Having said this, it should be recognised that what actually happens often depends on the persuasive skills of staff members. Many individuals have considerable skill at persuading others to go along with a sensible course of action. There are probably a number of components to such skills, ranging from sheer physical presence and/or force of personality to a number of other tricks of the trade. Such skills appear to me to be in danger of being lost, and the current over-reliance on pharmacological methods of treatment tends to militate against the development of such skills. The more prescriptive Codes of Practice, treatment algorithms or care pathways are, the greater the effect they are likely to have on the confidence of staff to act in the best interests of patients, as these subtler patient management skills cannot be as readily codified.

At present mental capacity legislation or procedures are being brought into healthcare. It is not yet clear what effect if any this will have on practice within mental health settings.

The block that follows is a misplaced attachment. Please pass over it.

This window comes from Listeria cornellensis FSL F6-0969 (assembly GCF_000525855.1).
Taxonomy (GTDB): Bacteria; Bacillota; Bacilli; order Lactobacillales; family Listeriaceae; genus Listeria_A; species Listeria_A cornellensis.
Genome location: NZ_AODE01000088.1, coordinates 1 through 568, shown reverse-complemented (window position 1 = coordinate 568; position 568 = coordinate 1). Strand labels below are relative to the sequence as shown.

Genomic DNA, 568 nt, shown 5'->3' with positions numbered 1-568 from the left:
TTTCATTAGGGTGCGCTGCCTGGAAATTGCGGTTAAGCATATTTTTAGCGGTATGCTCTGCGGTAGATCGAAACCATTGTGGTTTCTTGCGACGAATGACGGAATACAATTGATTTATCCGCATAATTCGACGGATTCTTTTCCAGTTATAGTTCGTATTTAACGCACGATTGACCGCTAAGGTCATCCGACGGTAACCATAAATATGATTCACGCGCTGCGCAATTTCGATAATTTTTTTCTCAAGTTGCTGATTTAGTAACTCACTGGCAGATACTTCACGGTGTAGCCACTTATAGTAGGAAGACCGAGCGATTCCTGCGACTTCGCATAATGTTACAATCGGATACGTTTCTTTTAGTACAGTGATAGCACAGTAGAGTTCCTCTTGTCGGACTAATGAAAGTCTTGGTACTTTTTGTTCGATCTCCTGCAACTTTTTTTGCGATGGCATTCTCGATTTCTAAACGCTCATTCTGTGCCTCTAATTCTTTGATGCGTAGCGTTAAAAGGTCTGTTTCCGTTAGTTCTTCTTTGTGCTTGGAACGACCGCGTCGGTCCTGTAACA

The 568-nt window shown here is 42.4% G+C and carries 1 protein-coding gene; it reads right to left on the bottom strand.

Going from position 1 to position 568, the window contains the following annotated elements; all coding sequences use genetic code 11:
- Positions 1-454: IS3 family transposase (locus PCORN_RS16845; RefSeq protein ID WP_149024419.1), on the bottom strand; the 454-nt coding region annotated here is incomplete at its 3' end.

There is a very considerable overlap between the areas of consent and compliance. Those who do not consent to treatment are unlikely to comply with it afterwards. Many people, when they consent, do so only provisionally. For instance, a consent to antidepressant treatment will often involve an agreement to take the medication only until some improvement appears; it will not in the first instance have meant to the patient an agreement to go on taking medication for months or years.

Playing on concerns about poor compliance with antidepressants, pharmaceutical companies provided many SSRIs in one pill a day form. This, however, was largely a marketing driven exercise and should not be thought of as the answer to problems with compliance. The issues involved in non-compliance hinge on relationships and education, rather than whether the pills come in a once-a-day formulation. Current research suggests that the greatest single determinant of compliance is the quality of the relationship between the patient and their keyworker or prescriber.8 This is caught best by William Osler’s famous quip that the distinguishing feature of human beings is their propensity to industrially self-medicate: in other words, patients often have much more faith in their pills than in their therapists. It may speak volumes for their relationship with their therapist if, against this background, they choose to give up treatment.